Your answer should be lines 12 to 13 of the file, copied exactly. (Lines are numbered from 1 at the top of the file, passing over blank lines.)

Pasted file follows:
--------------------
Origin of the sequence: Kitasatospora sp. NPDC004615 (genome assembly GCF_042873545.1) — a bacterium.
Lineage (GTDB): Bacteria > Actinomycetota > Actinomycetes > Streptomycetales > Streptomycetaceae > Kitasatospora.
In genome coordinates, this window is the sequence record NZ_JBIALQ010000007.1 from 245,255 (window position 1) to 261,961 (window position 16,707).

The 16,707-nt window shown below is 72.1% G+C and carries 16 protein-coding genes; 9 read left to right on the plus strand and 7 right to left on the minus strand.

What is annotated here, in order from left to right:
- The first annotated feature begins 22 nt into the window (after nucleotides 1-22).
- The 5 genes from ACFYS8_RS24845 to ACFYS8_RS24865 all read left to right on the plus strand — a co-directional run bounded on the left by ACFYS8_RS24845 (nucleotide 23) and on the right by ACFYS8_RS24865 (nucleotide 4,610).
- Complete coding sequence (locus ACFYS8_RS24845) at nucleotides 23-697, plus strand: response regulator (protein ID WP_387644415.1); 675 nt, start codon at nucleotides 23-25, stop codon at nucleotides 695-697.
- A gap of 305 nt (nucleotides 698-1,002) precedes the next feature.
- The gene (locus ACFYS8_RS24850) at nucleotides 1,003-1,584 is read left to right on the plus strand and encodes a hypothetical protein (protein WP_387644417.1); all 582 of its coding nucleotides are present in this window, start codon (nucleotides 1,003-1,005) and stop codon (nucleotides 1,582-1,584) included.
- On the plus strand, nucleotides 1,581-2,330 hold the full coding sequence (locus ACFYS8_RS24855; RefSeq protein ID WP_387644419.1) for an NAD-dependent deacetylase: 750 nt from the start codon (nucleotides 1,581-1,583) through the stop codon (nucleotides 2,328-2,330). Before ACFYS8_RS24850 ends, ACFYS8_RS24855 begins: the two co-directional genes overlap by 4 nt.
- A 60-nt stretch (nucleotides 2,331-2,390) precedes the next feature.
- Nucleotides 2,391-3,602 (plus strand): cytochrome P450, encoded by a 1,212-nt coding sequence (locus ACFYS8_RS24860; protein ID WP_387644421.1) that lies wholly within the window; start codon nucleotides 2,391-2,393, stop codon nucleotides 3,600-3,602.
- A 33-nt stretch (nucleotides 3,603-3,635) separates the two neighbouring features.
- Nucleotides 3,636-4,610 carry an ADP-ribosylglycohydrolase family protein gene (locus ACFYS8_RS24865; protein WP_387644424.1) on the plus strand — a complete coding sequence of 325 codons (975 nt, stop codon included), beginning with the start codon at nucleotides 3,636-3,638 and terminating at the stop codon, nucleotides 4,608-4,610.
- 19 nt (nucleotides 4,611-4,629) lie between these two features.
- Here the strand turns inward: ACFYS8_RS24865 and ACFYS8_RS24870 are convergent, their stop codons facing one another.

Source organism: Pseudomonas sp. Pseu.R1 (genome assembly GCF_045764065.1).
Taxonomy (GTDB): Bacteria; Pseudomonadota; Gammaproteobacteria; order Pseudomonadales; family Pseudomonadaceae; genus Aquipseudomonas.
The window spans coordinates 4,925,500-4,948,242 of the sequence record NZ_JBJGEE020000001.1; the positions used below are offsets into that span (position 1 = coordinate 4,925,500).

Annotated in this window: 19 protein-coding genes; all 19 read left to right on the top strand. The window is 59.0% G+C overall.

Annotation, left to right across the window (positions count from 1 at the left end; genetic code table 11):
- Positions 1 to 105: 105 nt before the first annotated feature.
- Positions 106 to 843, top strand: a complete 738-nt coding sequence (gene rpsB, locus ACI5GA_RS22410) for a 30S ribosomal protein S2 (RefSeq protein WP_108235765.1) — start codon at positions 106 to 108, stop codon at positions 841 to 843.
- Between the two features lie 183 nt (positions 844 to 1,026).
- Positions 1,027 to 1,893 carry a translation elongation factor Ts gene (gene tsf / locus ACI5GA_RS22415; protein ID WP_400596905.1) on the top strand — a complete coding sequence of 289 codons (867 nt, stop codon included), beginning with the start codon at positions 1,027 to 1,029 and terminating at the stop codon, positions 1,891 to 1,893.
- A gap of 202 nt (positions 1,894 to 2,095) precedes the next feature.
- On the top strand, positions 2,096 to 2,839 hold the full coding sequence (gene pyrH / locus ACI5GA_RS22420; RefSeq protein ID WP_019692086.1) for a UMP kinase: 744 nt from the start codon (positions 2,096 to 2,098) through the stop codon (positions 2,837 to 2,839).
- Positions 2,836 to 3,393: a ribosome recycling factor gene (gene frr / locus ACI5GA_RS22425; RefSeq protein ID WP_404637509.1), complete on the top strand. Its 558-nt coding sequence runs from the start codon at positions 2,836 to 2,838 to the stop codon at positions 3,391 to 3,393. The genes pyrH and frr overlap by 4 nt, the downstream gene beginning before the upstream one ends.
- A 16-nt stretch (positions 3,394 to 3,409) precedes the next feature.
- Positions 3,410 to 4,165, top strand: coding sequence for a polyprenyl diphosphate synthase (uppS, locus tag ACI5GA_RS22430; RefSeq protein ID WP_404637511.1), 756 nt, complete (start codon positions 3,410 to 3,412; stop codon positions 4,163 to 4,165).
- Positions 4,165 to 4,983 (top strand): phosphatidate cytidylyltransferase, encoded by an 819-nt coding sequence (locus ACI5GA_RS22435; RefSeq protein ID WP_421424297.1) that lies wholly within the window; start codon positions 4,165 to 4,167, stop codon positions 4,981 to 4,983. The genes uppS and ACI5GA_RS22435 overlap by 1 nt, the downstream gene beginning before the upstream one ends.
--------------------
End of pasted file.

- A 60-nt stretch (nucleotides 2,331-2,390) precedes the next feature.
- Nucleotides 2,391-3,602 (plus strand): cytochrome P450, encoded by a 1,212-nt coding sequence (locus ACFYS8_RS24860; protein ID WP_387644421.1) that lies wholly within the window; start codon nucleotides 2,391-2,393, stop codon nucleotides 3,600-3,602.